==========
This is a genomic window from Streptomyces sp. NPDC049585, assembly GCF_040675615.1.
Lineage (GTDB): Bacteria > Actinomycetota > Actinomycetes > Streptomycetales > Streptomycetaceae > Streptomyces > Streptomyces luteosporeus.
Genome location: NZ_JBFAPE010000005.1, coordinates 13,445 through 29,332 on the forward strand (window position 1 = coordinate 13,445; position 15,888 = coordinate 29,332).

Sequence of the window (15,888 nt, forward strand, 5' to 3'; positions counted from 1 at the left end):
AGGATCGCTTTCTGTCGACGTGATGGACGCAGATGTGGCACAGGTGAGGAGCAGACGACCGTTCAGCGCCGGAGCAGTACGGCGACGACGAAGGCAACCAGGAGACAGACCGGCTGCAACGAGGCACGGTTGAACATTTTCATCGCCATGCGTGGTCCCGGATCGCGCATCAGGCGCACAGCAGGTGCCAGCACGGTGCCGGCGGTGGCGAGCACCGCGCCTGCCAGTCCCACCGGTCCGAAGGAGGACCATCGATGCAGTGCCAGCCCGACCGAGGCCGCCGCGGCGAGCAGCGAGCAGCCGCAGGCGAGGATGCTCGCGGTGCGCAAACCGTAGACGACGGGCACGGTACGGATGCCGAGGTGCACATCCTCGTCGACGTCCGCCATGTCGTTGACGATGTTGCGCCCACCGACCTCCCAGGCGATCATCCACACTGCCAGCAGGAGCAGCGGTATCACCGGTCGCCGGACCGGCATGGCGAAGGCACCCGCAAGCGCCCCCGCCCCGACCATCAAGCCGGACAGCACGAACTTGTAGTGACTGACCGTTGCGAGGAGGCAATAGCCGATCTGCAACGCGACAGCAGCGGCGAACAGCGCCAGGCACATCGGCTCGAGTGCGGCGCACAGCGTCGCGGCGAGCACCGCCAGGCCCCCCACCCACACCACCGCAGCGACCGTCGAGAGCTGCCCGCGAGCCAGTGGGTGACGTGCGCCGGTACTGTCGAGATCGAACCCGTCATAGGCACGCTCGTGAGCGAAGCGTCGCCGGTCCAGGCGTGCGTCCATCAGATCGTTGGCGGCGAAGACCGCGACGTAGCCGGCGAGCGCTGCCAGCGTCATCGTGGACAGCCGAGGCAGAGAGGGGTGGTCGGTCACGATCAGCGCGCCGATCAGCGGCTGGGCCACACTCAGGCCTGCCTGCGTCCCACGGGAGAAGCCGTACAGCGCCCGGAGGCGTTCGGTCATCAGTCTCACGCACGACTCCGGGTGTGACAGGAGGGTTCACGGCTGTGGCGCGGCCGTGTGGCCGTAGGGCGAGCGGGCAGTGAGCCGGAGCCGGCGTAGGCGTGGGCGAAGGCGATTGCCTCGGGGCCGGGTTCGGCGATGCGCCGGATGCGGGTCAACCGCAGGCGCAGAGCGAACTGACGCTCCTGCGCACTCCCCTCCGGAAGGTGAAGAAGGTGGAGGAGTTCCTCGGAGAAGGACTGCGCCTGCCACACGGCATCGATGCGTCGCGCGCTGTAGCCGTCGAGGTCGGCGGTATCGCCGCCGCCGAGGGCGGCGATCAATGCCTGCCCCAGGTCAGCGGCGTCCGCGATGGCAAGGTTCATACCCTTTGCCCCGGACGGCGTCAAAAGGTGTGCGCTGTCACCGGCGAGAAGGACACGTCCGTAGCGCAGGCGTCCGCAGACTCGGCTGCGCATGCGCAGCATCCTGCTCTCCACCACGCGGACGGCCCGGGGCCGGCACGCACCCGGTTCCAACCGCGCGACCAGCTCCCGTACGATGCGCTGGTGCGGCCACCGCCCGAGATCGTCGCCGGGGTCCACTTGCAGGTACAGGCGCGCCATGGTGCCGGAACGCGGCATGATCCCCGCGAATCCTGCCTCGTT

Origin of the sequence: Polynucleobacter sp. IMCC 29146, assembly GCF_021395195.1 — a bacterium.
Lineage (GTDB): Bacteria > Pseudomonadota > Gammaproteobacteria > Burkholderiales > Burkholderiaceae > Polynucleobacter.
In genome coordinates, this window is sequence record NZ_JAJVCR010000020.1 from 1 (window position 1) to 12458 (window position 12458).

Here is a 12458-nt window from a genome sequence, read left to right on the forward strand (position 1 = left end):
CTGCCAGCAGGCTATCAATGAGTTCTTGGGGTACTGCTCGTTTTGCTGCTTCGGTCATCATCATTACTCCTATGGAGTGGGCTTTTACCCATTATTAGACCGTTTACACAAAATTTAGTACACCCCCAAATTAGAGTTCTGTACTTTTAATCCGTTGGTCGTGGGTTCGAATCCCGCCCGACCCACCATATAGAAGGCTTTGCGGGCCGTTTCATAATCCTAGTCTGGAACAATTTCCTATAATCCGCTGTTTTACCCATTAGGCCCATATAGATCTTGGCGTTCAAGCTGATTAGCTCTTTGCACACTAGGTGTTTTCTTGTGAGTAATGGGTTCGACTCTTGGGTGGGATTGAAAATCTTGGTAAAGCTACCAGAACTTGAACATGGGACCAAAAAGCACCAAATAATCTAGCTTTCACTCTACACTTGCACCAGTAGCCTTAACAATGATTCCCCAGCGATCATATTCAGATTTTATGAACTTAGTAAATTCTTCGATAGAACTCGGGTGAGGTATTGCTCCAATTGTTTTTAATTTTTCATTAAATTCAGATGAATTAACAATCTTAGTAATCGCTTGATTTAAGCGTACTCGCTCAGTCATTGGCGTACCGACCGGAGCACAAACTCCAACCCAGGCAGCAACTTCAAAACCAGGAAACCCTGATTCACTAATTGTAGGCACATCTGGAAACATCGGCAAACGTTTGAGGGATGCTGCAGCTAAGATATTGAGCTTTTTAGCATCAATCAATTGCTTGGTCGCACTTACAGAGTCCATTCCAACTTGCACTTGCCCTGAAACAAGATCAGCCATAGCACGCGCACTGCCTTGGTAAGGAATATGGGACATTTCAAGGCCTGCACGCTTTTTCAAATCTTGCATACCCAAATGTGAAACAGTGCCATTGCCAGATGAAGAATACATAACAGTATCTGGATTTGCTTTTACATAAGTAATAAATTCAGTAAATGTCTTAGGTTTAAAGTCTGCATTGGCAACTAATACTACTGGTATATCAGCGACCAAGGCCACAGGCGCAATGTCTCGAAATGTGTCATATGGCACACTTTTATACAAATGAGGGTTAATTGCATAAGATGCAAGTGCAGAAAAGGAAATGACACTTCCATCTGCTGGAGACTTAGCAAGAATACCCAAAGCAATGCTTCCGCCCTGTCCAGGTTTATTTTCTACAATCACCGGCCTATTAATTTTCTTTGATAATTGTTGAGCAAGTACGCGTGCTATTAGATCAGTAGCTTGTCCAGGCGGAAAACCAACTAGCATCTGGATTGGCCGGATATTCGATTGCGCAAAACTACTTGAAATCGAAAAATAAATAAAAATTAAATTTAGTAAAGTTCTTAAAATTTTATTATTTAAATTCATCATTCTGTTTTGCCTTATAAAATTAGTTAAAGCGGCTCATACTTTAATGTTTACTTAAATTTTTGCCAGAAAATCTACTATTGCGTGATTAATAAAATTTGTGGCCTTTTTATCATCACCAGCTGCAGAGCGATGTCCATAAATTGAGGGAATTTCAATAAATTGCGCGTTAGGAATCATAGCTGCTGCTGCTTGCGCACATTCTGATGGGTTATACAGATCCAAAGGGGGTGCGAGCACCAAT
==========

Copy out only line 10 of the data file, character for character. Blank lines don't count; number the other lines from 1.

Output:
CTGCCAGCAGGCTATCAATGAGTTCTTGGGGTACTGCTCGTTTTGCTGCTTCGGTCATCATCATTACTCCTATGGAGTGGGCTTTTACCCATTATTAGACCGTTTACACAAAATTTAGTACACCCCCAAATTAGAGTTCTGTACTTTTAATCCGTTGGTCGTGGGTTCGAATCCCGCCCGACCCACCATATAGAAGGCTTTGCGGGCCGTTTCATAATCCTAGTCTGGAACAATTTCCTATAATCCGCTGTTTTACCCATTAGGCCCATATAGATCTTGGCGTTCAAGCTGATTAGCTCTTTGCACACTAGGTGTTTTCTTGTGAGTAATGGGTTCGACTCTTGGGTGGGATTGAAAATCTTGGTAAAGCTACCAGAACTTGAACATGGGACCAAAAAGCACCAAATAATCTAGCTTTCACTCTACACTTGCACCAGTAGCCTTAACAATGATTCCCCAGCGATCATATTCAGATTTTATGAACTTAGTAAATTCTTCGATAGAACTCGGGTGAGGTATTGCTCCAATTGTTTTTAATTTTTCATTAAATTCAGATGAATTAACAATCTTAGTAATCGCTTGATTTAAGCGTACTCGCTCAGTCATTGGCGTACCGACCGGAGCACAAACTCCAACCCAGGCAGCAACTTCAAAACCAGGAAACCCTGATTCACTAATTGTAGGCACATCTGGAAACATCGGCAAACGTTTGAGGGATGCTGCAGCTAAGATATTGAGCTTTTTAGCATCAATCAATTGCTTGGTCGCACTTACAGAGTCCATTCCAACTTGCACTTGCCCTGAAACAAGATCAGCCATAGCACGCGCACTGCCTTGGTAAGGAATATGGGACATTTCAAGGCCTGCACGCTTTTTCAAATCTTGCATACCCAAATGTGAAACAGTGCCATTGCCAGATGAAGAATACATAACAGTATCTGGATTTGCTTTTACATAAGTAATAAATTCAGTAAATGTCTTAGGTTTAAAGTCTGCATTGGCAACTAATACTACTGGTATATCAGCGACCAAGGCCACAGGCGCAATGTCTCGAAATGTGTCATATGGCACACTTTTATACAAATGAGGGTTAATTGCATAAGATGCAAGTGCAGAAAAGGAAATGACACTTCCATCTGCTGGAGACTTAGCAAGAATACCCAAAGCAATGCTTCCGCCCTGTCCAGGTTTATTTTCTACAATCACCGGCCTATTAATTTTCTTTGATAATTGTTGAGCAAGTACGCGTGCTATTAGATCAGTAGCTTGTCCAGGCGGAAAACCAACTAGCATCTGGATTGGCCGGATATTCGATTGCGCAAAACTACTTGAAATCGAAAAATAAATAAAAATTAAATTTAGTAAAGTTCTTAAAATTTTATTATTTAAATTCATCATTCTGTTTTGCCTTATAAAATTAGTTAAAGCGGCTCATACTTTAATGTTTACTTAAATTTTTGCCAGAAAATCTACTATTGCGTGATTAATAAAATTTGTGGCCTTTTTATCATCACCAGCTGCAGAGCGATGTCCATAAATTGAGGGAATTTCAATAAATTGCGCGTTAGGAATCATAGCTGCTGCTGCTTGCGCACATTCTGATGGGTTATACAGATCCAAAGGGGGTGCGAGCACCAAT